nero-severnUnless … you’re piloting Nero Severn, the shiny new Criminal identity. Nero feels like an Aggro Criminal except he does not have the economy boost that Gabe and Andromeda get. His ability to mostly ignore Sentries sounds powerful. The original problem of code gates and Eli 1.0 remain, however, so while he might be more efficient in handling Architect, Ichi 1.0, and Assassin, it remains to be seen whether he’s versatile enough to become competitive in tournaments.

We are still optimistic that Criminal could make a comeback as a faction. They were under-represented in Worlds, and sadly only one made it to the top 16. We hope to see higher Criminal presence in the upcoming store championship season — and if not, as soon as The Turning Wheel is released.

Summary

We feel like we got the high volume of NBN decks correct and had a deck that could deal with the top archetypes in that faction. However we greatly mis-understood how strong Foodcoats was going to be, and that was a terrible matchup. In hindsight giving the deck some stronger economy options against glacier may have been the right call. Criminal is still a playable faction, and cards such as Political Operative and The Turning Wheel will hopefully help it return to having a top tier deck within the meta.

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Imperfect Blue

geist faceDave “Cerberus” Hoyland has written an excellent article about the state of Criminal. He poses a difficult question: what is wrong with the faction that dominated the tournament scene up until the end of 2014? Judging from Stimhack and other online sources, we see less Criminal presence overall and even less top performances. Criminal is mostly gone right now, at least based on winning deck lists and forum posts. Cerberus is highlighting several flaws in Criminal deck construction, such as weak non-killer breakers, no R&D pressure, and lack of recursion. The combination of these put a strain on influence allocation in Criminal decks. He is also pointing out the changes to the Corp metagame, focusing on Caprice Nisei and the recent introduction of Marcus Batty, two upgrades that seem to harm Criminal the most. He wraps up his piece with ideas for potential future cards that could help the faction, and hints at the untapped deck space that might include a competitive Criminal build. We cannot do much about the former; my purpose here is to focus on the latter. What would be a good starting point for a Criminal build?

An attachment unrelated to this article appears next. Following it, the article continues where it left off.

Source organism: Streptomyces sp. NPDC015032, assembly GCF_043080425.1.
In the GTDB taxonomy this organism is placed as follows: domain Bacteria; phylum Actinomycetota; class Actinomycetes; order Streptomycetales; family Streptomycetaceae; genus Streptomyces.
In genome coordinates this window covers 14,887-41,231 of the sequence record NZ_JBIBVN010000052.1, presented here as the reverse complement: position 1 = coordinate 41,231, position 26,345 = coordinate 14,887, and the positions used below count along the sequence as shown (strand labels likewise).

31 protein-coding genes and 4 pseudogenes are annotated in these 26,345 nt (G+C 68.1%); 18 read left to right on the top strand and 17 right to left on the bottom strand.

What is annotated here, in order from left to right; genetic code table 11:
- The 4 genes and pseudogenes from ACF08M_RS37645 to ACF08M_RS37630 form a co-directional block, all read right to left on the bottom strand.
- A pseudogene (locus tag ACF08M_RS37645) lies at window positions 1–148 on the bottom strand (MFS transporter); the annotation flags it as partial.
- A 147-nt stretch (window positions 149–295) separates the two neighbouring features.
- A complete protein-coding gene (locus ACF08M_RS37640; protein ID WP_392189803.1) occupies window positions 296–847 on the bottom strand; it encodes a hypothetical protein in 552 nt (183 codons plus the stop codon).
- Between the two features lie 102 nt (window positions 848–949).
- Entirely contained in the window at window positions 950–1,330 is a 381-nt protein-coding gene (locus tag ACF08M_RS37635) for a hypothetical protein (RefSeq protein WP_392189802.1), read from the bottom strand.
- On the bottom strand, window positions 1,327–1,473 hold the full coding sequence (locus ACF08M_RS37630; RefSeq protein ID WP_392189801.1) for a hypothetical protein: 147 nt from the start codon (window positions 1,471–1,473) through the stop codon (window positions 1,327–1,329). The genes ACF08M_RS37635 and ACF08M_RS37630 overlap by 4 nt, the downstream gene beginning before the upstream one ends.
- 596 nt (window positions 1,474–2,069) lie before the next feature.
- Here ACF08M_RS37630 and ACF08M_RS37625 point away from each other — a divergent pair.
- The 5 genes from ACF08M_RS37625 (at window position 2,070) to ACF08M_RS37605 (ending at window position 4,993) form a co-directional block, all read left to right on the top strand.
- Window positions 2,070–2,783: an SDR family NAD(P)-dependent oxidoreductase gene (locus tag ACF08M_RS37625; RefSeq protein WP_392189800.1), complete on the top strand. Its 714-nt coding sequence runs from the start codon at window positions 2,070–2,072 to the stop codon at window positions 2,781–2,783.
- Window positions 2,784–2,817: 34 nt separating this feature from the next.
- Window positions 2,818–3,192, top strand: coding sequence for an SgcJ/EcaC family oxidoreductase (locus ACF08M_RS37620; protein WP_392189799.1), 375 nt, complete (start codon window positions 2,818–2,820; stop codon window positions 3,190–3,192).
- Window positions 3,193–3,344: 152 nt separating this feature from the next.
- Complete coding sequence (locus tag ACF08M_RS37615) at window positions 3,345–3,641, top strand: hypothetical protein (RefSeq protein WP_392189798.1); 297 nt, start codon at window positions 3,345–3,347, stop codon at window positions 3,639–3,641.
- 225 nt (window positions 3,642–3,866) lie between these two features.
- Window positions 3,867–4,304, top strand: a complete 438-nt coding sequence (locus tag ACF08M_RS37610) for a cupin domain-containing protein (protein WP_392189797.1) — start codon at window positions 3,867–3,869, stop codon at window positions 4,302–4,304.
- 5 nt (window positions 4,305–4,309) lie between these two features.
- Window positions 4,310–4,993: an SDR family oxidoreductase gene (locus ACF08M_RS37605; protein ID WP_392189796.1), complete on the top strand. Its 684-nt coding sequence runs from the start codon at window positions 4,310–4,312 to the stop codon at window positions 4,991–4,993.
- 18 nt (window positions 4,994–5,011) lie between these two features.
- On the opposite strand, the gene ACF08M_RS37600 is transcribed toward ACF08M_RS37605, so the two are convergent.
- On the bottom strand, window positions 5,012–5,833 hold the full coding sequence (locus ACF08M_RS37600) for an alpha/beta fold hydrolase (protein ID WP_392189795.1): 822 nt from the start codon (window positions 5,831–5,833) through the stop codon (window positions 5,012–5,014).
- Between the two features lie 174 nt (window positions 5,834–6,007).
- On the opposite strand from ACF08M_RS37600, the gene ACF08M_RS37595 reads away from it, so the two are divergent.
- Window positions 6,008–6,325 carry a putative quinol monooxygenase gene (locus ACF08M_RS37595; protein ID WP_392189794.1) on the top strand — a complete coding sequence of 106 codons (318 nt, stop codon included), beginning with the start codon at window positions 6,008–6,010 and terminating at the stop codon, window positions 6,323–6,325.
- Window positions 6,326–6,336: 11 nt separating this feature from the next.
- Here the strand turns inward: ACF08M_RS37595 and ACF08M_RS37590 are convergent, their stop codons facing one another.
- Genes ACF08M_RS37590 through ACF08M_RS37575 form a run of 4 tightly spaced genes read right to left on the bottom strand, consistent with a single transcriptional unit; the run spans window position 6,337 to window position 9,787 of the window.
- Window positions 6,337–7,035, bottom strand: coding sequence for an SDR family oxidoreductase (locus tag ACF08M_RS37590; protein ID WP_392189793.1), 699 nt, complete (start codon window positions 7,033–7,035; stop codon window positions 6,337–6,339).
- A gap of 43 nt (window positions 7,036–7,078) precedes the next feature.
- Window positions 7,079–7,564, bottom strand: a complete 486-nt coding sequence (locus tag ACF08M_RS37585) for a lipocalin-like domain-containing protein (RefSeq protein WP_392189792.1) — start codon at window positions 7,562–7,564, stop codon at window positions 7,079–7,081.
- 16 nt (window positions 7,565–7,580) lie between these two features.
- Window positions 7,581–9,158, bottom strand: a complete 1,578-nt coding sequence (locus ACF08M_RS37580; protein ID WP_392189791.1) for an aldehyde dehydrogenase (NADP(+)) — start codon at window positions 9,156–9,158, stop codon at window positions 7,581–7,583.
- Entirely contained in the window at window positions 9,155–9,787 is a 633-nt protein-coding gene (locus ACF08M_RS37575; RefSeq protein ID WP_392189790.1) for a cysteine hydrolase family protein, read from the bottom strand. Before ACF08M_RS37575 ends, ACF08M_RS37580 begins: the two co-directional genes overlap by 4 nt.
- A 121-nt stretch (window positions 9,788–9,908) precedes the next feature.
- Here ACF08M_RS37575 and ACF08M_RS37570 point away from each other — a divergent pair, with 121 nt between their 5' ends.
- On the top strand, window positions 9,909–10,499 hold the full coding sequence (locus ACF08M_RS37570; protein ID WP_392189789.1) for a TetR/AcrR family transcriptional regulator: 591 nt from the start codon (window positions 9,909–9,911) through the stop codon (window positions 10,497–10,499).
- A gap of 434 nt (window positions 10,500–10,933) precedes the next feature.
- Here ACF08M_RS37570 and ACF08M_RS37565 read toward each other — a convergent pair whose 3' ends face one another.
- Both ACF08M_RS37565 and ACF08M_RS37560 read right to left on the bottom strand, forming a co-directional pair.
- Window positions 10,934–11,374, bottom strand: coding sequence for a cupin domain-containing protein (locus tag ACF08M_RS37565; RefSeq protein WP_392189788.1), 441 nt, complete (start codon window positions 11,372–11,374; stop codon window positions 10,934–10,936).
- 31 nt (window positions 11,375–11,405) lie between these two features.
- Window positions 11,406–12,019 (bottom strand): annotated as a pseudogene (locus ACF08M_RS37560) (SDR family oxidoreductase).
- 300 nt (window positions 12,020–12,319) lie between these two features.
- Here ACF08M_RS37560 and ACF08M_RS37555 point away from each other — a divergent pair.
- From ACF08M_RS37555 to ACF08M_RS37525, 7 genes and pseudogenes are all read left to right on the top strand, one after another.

Two clarifications are in order. One, I am thinking about a November 2015 metagame, the shape of Android: Netrunner as it will be played in Fantasy Flight Games’s Worlds Championship. Two, this article revolves around theorycrafting and untested ideas. My personal interests lie elsewhere right now (I am taking my Nasir Meidan Solidarity build to Worlds), but I think that this article might offer some potential starting points to any Criminal aficionados.